I spent some time this afternoon having an excellent conversation about many, many different things with my new friend Kira Campo. I’m hoping I can get a copy of her notes because we covered a lot of ground and I stopped taking notes when I realized I couldn’t read my own handwriting. But for the last hour I’ve had something in my head that needs to get out.
Before I go on, I want to point out that one of Indy Hall’s core assets has been it’s ability to build networks of trust. Back to that in a moment.
Risk taking means different things to different people. To an entrepreneur, it may mean betting it all on a big idea. To an artist, it may mean sharing or inciting an emotion. To many working class americans, it may be leaving a job that’s anywhere from “okay” to “god-awful” in pursuit of something better.
But I think that if you dissect successfully (read: healthy) risky behavior, it comes down to an either innate or learned ability to trust yourself.
And I’m not talking about skydiving, swimming with sharks, doing drugs, or having unprotected sex – that’s not risky, it’s dangerous.
“See what is possible in what you don’t yet understand, share what is possible in what you see differently.” – Hilary Austin at TEDxSoma
Kira reminded me of this quote that I tweeted from TEDxSoma back in the middle of June. I’d forgotten about it, but hearing it again put it in a new light.
If I think about the risk-takers I admire, they spoke out about what they thought was possible in what they saw differently and shared that with others. That took a large degree of trusting themselves to be more than right – but to not be alone in wanting to be right.
I think back to when I first met Chris Messina and Tara Hunt – these two people were operating on a completely different set of frequencies from the ones that my employer-at-the time was.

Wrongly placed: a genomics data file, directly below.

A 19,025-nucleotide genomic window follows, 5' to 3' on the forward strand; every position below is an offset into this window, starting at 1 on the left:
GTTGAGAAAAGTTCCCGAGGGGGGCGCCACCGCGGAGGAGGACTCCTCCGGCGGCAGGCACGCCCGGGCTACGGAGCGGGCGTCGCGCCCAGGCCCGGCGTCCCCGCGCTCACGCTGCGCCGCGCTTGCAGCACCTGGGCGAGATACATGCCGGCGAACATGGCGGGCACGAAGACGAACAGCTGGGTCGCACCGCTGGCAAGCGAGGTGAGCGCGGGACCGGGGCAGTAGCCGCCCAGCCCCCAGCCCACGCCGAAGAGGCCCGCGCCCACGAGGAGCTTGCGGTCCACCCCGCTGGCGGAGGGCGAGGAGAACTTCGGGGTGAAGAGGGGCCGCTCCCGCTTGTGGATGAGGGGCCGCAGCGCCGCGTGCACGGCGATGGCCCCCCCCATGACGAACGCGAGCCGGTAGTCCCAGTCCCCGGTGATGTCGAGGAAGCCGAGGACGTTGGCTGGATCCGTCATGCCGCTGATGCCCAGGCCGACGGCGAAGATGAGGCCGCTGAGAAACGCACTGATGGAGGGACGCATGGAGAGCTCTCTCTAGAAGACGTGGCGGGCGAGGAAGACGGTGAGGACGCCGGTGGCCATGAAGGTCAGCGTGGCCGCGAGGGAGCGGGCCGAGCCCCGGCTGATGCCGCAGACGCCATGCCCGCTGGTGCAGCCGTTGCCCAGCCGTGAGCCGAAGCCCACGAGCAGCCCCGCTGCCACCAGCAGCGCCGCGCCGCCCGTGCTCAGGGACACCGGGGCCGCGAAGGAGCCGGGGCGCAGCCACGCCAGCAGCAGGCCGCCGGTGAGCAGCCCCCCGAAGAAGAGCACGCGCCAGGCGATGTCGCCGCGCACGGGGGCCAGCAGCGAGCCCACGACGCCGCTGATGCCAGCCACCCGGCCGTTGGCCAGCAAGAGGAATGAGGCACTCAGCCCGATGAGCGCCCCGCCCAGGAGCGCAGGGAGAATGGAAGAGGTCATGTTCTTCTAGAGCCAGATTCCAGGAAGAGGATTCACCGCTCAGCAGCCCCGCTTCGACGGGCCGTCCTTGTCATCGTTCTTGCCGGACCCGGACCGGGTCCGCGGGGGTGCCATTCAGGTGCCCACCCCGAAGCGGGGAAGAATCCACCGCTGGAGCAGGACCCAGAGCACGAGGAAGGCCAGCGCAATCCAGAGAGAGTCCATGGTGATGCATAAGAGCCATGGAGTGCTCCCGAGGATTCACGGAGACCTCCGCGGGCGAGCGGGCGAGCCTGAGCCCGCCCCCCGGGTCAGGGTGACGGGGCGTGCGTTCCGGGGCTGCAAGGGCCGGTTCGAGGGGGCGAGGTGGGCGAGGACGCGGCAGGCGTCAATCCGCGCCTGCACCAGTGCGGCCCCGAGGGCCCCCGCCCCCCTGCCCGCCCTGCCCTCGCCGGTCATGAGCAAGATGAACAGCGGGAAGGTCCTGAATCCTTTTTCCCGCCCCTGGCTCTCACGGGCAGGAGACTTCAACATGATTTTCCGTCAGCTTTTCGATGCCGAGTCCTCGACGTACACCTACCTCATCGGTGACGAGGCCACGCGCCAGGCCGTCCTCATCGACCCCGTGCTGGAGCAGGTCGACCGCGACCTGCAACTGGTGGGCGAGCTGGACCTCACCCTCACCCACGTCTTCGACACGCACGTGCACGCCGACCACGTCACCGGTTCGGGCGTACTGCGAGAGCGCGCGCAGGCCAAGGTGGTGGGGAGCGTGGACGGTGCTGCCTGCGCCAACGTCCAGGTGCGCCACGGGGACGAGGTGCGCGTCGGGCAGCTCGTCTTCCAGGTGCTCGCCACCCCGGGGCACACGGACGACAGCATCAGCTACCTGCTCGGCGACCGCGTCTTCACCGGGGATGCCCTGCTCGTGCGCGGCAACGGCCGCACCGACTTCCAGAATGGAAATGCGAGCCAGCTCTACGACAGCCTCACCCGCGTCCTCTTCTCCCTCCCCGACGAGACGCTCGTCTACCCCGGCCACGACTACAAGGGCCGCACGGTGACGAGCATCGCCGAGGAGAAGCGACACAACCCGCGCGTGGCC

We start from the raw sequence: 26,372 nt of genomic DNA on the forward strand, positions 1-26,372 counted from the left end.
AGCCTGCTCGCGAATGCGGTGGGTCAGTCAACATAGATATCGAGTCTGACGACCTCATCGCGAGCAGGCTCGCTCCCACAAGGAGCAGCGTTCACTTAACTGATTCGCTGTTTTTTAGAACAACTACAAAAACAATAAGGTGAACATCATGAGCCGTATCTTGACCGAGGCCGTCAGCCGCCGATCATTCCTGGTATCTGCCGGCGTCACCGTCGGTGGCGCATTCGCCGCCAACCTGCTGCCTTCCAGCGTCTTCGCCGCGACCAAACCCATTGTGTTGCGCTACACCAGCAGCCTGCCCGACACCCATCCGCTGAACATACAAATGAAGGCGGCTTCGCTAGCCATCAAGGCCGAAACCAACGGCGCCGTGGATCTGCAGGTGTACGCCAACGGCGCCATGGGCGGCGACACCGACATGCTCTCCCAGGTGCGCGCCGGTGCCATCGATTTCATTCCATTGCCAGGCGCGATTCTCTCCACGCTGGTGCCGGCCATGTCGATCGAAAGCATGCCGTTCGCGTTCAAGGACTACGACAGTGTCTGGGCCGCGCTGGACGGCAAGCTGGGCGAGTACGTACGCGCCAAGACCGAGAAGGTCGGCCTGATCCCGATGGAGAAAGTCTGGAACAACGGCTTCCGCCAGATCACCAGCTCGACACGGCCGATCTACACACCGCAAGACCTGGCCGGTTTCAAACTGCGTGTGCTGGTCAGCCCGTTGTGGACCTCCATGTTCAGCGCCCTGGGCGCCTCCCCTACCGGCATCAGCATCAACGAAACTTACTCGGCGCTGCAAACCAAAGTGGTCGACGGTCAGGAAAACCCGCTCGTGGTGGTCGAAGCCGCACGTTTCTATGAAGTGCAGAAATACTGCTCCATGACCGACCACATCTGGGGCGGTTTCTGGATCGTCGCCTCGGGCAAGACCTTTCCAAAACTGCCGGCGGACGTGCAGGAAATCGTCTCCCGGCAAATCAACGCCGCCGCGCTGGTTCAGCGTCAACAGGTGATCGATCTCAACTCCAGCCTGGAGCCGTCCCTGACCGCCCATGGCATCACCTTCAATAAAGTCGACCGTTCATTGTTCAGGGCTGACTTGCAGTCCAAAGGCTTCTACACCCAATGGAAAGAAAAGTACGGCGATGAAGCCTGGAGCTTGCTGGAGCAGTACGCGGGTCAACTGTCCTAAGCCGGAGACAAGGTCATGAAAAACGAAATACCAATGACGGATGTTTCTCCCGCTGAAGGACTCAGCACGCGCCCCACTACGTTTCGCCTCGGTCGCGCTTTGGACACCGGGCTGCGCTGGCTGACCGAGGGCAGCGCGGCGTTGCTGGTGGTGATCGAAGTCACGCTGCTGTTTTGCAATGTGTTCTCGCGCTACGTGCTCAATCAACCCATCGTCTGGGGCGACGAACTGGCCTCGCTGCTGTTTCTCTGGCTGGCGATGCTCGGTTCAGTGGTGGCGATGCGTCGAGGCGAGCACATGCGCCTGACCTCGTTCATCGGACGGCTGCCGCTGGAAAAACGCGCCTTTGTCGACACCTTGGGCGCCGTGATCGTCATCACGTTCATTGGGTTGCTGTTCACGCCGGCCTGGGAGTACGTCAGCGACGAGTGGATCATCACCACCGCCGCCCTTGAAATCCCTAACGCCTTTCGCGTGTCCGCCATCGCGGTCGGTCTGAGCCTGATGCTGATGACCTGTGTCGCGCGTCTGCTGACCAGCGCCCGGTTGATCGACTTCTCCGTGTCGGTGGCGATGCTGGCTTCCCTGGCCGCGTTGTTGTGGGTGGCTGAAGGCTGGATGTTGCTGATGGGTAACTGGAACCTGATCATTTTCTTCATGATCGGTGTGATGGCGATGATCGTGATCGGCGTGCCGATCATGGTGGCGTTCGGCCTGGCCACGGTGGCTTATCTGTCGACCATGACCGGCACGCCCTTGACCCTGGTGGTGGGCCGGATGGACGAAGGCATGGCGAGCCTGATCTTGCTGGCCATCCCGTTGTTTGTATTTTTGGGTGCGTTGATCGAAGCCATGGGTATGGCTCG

On one hand, the way they were thinking, talking, and acting was different from the environment that I actively wanted to remove myself from. On the other hand, and more importantly, that they validated my feelings that what I was thinking could be realized in the form of words and actions.
I went from being alone in my craziness to realizing that I could trust myself to be right. And that’s when I started to open my mouth and bring words into action, even when it seemed risky – because I learned to trust myself, and I understood that somebody else could be having the same experience I was having before I’d met Chris and Tara.
If they unlocked me, who could I unlock, simply by trusting that I wasn’t alone?
Risk taking is a polarizing activity no matter how you slice it. But when you lead risk taking with trust, rather than disillusionment or false hopes & expectations, amazing possibilities lie on the other side.
What are you doing to help people learn to trust themselves rather than operate on disillusionment and false hopes & expectations?
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